Minorca is known as one of Spain’s most popular tourist destinations. However, it’s also a great place for cycling enthusiasts. From viewing the island’s impressive forests, to its beautiful bays; there are a variety of cycling routes that will allow you to enjoy the sights of the island to the full, for more information on what to do when on the islandÂ visit Saga Navigator.
This is a route that will allow you to see theÂ La Mola fortress in Mao, then the city’s bay and port, before heading onÂ to Mao city centre. From there, you can take theÂ opportunity to see more of the south coast of the island. This will include a visit to Cales Coves, with its notable caves, before you enjoy the lovely beach at Cala en Porter. After a trip to the ancient Torre dâ€™en Galmes settlement the ride concludes in the centre of Minorca at Alaior. The whole ride will be around 25 miles in length.
Cap de Favaritx Area
This is a circular route, some 25 miles in length which wraps around the Northern part of the island, and has some of Minorca’s most spectacular scenery as a backdrop. Along this route you’ll seeÂ holm oak and pine forests, before the journey ends at Cap de Favaritx. Here, you’ll encounterÂ not only a unique lighthouse, but the lunar landscape that surrounds it.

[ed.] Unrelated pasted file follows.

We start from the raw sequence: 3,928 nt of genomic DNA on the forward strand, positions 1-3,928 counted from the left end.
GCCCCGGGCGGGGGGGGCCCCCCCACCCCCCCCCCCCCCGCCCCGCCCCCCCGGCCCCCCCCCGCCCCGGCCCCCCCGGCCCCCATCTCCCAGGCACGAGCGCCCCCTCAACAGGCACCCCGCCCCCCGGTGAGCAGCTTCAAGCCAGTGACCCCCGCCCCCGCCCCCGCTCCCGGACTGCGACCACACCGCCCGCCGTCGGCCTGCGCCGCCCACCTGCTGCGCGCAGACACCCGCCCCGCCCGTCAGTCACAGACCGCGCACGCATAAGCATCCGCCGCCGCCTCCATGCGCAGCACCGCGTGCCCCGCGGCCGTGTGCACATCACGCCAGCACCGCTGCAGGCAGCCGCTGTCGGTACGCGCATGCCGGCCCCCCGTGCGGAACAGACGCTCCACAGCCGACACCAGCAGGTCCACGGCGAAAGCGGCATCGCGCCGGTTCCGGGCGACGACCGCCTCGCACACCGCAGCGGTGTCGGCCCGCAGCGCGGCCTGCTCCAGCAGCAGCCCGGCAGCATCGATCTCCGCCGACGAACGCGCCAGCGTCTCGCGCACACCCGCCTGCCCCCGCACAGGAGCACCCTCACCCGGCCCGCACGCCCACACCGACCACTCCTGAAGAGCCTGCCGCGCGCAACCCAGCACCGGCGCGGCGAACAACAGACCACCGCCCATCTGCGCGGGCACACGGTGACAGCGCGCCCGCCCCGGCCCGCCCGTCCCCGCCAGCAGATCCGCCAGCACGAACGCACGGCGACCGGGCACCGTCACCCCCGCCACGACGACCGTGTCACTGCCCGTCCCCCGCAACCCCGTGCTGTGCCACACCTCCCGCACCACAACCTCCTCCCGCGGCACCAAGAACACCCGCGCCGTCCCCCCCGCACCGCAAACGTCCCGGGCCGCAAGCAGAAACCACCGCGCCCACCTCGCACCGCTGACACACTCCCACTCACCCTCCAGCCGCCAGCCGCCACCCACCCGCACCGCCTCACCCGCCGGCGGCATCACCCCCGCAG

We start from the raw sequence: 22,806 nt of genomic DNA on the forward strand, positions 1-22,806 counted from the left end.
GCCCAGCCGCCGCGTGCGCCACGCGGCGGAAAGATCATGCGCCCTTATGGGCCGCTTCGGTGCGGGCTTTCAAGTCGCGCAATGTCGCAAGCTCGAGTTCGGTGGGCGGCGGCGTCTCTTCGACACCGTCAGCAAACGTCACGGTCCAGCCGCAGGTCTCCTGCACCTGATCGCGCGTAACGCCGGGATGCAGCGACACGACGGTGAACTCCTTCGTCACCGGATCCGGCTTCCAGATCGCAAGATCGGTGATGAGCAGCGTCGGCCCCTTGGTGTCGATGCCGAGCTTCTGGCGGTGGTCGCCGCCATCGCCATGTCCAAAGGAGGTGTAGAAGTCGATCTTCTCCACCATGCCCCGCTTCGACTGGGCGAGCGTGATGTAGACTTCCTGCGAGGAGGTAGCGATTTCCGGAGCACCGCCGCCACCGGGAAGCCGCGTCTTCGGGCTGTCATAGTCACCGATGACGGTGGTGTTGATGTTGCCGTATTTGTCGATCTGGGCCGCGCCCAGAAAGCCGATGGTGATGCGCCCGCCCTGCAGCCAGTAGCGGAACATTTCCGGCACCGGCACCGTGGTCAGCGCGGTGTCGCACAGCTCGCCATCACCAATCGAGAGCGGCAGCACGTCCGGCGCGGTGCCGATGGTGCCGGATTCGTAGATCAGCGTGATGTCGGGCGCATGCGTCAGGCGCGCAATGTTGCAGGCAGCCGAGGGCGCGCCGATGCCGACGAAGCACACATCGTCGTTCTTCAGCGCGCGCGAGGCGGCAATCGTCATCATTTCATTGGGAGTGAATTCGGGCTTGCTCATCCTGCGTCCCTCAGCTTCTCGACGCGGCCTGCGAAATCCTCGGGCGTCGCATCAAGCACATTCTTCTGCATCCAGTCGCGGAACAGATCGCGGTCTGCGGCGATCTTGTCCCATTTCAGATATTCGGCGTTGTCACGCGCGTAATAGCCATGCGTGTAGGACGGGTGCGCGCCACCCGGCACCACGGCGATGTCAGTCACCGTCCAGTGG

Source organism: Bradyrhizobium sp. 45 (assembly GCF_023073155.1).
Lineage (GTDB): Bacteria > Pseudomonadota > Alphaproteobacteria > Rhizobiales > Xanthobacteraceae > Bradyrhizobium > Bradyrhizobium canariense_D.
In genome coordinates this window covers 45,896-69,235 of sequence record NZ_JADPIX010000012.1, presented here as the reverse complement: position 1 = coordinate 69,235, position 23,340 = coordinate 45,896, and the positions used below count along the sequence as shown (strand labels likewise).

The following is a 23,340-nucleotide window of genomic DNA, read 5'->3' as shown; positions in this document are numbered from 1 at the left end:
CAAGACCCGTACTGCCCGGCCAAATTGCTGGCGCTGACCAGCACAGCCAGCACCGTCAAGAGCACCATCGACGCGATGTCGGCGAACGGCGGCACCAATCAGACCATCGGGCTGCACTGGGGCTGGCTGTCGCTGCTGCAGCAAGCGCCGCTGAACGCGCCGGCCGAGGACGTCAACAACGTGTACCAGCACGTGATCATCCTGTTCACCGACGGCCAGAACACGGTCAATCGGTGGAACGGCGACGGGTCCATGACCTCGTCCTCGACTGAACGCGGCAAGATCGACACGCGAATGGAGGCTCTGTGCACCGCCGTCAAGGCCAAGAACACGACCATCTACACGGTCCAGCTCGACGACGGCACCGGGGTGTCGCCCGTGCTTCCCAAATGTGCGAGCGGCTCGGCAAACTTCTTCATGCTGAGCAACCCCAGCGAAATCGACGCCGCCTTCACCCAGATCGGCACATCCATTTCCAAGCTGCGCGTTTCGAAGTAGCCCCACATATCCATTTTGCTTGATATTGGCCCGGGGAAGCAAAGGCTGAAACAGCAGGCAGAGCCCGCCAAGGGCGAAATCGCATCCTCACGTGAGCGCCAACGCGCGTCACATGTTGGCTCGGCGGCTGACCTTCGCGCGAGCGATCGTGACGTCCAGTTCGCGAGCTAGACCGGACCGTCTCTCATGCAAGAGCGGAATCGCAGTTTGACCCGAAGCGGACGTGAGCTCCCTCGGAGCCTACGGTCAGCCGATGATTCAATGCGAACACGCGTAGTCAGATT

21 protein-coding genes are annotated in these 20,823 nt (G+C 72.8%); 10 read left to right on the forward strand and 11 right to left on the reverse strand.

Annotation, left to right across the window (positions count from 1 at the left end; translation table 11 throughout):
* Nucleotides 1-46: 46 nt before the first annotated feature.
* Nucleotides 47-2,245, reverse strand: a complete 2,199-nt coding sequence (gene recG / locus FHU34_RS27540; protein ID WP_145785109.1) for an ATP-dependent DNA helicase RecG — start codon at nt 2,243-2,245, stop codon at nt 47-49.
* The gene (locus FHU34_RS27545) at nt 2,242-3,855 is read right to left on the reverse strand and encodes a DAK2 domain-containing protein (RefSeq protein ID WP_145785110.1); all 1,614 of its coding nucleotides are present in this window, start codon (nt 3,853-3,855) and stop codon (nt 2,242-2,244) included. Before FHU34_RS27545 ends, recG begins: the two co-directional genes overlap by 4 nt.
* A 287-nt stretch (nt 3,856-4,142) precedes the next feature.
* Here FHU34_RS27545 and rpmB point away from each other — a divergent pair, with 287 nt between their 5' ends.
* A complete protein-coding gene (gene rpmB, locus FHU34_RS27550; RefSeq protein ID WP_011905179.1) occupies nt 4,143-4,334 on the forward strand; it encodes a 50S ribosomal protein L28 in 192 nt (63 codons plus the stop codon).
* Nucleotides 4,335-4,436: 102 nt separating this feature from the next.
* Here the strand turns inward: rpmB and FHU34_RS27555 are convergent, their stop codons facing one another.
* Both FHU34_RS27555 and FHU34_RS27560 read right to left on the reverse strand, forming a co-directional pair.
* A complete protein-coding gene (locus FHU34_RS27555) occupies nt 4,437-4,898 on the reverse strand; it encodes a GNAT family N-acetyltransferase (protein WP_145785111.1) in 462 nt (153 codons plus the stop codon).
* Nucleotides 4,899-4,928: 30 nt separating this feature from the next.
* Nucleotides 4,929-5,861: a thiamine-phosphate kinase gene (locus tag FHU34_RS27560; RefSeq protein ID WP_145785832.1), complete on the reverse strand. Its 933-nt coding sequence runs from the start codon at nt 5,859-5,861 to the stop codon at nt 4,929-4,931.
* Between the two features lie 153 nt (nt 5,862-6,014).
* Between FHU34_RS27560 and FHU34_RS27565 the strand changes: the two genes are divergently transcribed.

The Wild Coast
For riders looking to enjoy a wide range of interesting views of the island, this route will definitely appeal. On this 23 mile route there will be woods, lakes, dunes, lowlands, and eye-catching gorges to see, as well as pristine beaches and the cliff-face at la Vall; which is several hundred feet high. The natural harbour at Cala Morell, on the Ciutadella coast is noteworthy, as is the prehistoric burial site in the area.
For the more ambitious cyclist, travelling all the way round the island is an option. Utilising the Cami de Cavalls is the best way of doing this, though using a mountain bike will be advisable, considering the sometimes rocky nature of the path. Mostly a coastal route, it does occasionally go inland. The whole route is over 150 miles long, and offers sights of coves and cliffs, although there won’t be any really steep climbs.